Transitioning away from trans fats


Dave Williams/Wichita Eagle/MCT

Dave Williams/Wichita Eagle/MCT
Dave Williams/Wichita Eagle/MCT

Microwave popcorn and margarine are foods that will soon need a nutritional makeover. On November 7, The United States Food and Drug Administration (FDA) announced that artificial trans fats are unsafe for consumers and that they will be banned. Once the ban is enacted, food manufacturers must ask the FDA for approval to use trans fats in their foods.
While small amounts of naturally-occurring trans fats are present in animal fat, most trans fats are made in manufacturing plants through a process called hydrogenation. In this process, hydrogen is added to liquid vegetable oils to form solid fats, which are more harmful than liquid vegetable oils.  Also known as partially hydrogenated oils, trans fats are popular among food companies because trans fats are inexpensive, have long shelf lives and add flavor and texture to foods.
According to the American Heart Association (AHA), trans fats became popular in the 1980’s when consumer advocacy groups campaigned against the use of saturated fats because many believed that trans fats were healthier than saturated fats. However, in the 1990’s, researchers discovered that trans fats increase bad cholesterol levels and may increase the risk of diabetes and cardiovascular disease. Since then, people have been calling for restaurants and corporations to stop using trans fats in foods. Trans fats increase the risk of heart disease and stroke because they raise bad (LDL) cholesterol levels and lower good (HDL) cholesterol levels. The Centers for Disease Control (CDC) reported in 2010 that trans fats are responsible for around 20,000 heart attacks and 7,000 deaths from cardiovascular disease a year. Even worse, trans fats have no nutritional benefits.
Many Americans have applauded the FDA for finally taking a stance on trans fats. Gunvant Chaudhari (Jr.), president of the UHS American Heart Association chapter, said, “Trans fats are artificial, so there is no reason to have them. Obesity is a big problem in the U.S., so Americans need to be exposed to and eat healthier foods.”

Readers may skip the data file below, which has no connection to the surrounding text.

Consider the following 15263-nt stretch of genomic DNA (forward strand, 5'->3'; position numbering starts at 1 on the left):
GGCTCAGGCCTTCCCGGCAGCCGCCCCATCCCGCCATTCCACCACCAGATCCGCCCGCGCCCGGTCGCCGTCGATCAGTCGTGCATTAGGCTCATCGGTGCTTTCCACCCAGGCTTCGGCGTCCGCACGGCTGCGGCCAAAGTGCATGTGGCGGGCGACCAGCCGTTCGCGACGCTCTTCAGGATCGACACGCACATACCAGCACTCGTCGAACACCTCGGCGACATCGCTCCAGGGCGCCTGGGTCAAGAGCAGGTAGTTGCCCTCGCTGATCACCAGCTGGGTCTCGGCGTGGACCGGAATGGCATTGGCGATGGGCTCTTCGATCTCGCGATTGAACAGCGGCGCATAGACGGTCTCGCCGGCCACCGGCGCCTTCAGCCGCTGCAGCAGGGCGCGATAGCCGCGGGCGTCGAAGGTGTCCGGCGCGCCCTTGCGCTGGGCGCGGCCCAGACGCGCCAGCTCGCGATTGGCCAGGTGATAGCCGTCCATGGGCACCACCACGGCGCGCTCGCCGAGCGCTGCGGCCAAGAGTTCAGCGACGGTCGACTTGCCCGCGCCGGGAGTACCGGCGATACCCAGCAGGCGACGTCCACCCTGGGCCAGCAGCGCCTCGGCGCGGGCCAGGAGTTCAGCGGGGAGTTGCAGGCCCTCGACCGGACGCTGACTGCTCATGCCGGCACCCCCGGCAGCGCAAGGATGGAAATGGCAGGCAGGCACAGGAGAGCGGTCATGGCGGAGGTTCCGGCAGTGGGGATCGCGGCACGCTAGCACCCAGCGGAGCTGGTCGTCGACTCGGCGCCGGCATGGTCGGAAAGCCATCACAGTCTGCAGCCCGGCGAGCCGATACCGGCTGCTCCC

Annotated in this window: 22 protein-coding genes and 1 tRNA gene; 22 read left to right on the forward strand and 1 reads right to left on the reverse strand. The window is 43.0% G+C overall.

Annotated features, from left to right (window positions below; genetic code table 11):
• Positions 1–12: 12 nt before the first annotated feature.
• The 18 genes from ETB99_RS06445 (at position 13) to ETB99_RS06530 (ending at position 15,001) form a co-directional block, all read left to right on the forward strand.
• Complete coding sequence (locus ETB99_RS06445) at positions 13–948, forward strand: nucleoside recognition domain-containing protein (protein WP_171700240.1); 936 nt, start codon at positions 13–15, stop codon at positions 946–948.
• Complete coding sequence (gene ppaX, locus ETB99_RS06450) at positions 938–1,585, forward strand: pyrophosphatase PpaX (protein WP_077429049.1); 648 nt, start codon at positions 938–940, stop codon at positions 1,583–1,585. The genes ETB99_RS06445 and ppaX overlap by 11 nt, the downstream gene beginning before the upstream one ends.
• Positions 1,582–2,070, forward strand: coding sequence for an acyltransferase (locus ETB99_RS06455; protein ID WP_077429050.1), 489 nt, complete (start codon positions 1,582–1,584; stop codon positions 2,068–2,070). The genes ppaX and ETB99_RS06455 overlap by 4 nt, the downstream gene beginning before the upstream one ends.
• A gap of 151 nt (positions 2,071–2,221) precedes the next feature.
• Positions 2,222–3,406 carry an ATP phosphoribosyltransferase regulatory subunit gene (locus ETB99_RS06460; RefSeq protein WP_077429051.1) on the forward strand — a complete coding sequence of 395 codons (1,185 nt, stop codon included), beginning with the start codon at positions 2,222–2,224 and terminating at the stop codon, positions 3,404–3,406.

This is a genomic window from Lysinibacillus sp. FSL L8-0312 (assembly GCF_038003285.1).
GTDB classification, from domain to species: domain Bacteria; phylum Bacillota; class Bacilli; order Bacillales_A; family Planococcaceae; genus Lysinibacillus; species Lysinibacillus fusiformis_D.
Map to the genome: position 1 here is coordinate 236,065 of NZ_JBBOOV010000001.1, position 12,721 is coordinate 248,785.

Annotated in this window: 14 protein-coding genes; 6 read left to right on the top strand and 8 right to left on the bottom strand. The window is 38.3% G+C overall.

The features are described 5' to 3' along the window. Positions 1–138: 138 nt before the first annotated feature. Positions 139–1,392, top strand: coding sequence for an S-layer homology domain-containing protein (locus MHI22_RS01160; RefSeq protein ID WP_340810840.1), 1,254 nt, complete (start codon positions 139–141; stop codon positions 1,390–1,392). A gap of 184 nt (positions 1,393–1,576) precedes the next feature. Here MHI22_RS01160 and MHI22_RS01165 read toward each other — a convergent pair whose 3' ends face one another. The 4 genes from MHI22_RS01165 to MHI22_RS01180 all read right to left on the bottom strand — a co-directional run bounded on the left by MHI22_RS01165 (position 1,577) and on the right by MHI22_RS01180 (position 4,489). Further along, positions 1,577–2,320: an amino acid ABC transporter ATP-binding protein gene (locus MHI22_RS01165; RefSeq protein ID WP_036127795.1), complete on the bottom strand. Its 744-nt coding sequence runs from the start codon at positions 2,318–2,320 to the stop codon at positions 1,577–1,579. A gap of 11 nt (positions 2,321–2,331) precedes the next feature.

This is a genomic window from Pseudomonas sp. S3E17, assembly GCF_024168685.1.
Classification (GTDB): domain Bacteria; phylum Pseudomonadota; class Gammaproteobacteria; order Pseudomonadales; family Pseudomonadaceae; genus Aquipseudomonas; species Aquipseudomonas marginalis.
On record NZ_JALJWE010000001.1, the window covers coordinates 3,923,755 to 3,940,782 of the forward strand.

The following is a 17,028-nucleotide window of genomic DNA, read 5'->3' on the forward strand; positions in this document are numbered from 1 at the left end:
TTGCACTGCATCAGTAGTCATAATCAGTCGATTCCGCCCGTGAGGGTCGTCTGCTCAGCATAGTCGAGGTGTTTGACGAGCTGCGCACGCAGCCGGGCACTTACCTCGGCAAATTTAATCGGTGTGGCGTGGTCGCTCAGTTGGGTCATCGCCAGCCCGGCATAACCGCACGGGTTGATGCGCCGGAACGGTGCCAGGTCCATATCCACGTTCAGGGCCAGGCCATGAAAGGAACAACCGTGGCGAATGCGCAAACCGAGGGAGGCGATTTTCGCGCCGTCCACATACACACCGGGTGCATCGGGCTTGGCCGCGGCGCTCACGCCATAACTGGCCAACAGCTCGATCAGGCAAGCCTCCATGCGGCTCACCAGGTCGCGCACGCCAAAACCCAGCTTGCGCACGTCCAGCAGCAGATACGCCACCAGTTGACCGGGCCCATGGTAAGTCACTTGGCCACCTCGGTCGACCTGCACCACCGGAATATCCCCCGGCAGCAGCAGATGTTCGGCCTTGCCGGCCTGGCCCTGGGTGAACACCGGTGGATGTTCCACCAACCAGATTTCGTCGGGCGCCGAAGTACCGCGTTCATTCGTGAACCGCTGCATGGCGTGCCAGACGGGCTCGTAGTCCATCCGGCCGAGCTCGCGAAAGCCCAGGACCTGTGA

Although some claim that the trans fats ban restricts their freedom of food choice, many people do not realize that food corporations have already been searching for alternatives to trans fats so that consumers can enjoy healthier versions of the same foods.  After, Inc. successfully sued Kraft in 2003 to eliminate trans fats in Oreos, Kraft removed trans fats completely in Oreo cookies, Jell-O pudding and Easy Mac and succeeded in maintaining the same tastes in the new foods (The Food Navigator). A February 2006 article by Judith Weinraub in the Washington Post reported that the Oreos with and without trans fats had “virtually no difference between them.” In fact, both Oreos had the same number of calories and grams of fat. The only difference was the presence of trans fats.
Other restaurants have followed Kraft and reduced or stopped adding trans fats to their foods. In 2008, McDonald’s removed all trans fats from its foods, including french fries and hash browns, and instead has used Canola oil ( Entire cities which have placed trans fats bans, such as New York City and Philadelphia, have been successful in pushing national fast-food chains to stop adding trans fats to foods nationwide (Washington Post).
Although the trans fats ban will give Americans healthier foods to choose from, the national ban is not enough to teach Americans how to make healthy decisions.  Ms. Therese Sorey (Eng. Dept.) said, “People need to understand how to read nutrition labels and understand all of the ingredients before determining whether they should eat a particular food.” In addition to banning trans fats, the FDA should advocate for more educational and informative public health programs for Americans, especially the young.
Written by ANDREW HONG
Staff Writer